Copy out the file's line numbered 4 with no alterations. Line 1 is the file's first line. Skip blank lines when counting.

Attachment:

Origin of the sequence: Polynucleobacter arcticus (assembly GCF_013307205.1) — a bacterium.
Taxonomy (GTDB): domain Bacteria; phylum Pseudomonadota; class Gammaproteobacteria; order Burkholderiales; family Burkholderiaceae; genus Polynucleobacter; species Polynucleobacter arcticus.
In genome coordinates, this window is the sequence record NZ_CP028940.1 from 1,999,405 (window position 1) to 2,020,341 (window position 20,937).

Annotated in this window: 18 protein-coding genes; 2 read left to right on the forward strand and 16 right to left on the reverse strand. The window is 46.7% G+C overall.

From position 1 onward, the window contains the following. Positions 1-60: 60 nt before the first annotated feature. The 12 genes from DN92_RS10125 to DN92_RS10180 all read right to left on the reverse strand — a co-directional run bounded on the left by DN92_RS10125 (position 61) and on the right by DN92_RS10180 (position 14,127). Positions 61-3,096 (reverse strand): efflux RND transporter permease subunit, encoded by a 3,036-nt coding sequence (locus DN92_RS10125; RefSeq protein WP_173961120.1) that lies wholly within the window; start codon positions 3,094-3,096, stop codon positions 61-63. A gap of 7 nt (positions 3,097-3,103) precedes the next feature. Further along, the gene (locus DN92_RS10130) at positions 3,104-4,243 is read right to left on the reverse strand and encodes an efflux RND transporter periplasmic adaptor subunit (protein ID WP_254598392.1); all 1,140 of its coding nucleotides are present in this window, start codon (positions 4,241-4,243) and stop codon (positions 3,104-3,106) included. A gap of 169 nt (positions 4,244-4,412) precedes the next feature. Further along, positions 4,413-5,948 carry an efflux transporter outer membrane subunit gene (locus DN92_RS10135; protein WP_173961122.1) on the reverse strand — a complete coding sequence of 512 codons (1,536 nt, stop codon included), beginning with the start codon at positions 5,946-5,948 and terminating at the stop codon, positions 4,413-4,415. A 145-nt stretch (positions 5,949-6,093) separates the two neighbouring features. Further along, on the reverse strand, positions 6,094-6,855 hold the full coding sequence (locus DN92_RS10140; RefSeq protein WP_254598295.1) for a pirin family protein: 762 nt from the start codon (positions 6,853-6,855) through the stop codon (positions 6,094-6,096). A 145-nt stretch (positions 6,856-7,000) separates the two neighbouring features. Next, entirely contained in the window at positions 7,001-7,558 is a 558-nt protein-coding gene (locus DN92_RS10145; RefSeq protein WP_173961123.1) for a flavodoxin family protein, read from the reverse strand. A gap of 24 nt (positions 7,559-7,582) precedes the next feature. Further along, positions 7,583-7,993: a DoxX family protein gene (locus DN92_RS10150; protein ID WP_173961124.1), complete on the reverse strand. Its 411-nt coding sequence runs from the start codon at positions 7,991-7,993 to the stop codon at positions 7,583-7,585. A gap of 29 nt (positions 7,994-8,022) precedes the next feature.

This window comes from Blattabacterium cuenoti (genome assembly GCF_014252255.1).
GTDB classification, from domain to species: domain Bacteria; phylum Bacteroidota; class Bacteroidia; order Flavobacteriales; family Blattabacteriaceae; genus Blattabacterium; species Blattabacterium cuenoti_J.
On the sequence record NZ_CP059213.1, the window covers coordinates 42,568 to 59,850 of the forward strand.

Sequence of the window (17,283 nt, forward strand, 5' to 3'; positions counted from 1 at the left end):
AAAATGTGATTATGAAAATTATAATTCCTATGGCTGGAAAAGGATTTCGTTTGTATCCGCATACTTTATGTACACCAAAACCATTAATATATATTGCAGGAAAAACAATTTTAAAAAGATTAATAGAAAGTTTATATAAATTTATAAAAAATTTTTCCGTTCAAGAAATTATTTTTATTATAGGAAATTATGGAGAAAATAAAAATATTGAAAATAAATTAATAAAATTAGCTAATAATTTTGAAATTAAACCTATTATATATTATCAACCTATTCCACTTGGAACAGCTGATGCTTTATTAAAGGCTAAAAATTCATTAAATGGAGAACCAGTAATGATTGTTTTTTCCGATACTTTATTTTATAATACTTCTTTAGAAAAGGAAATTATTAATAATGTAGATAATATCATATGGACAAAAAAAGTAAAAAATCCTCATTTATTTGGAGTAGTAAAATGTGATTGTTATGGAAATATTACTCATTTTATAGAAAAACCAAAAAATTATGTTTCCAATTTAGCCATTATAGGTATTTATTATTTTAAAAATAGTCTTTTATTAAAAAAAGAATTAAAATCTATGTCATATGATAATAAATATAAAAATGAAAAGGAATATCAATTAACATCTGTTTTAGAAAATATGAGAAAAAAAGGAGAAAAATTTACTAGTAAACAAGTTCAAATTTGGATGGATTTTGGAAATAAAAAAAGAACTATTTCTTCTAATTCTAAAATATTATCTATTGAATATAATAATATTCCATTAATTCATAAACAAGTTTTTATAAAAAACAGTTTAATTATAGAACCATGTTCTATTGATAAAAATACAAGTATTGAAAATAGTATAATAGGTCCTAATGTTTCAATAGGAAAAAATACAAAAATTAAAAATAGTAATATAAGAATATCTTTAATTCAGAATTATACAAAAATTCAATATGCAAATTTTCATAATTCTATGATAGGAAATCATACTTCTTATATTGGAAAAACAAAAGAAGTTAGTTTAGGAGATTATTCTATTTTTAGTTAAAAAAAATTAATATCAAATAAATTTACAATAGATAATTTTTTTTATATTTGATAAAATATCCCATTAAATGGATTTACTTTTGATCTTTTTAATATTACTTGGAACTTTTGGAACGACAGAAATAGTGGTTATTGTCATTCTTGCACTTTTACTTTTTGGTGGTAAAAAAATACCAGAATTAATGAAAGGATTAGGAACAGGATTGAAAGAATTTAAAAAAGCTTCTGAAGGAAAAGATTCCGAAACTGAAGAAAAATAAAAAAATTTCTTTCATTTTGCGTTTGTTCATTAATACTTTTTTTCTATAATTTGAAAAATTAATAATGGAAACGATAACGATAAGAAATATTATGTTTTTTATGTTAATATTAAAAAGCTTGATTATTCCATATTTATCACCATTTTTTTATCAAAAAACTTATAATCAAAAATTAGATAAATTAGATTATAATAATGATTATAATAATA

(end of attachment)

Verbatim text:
Annotated in this window: 18 protein-coding genes; 2 read left to right on the forward strand and 16 right to left on the reverse strand. The window is 46.7% G+C overall.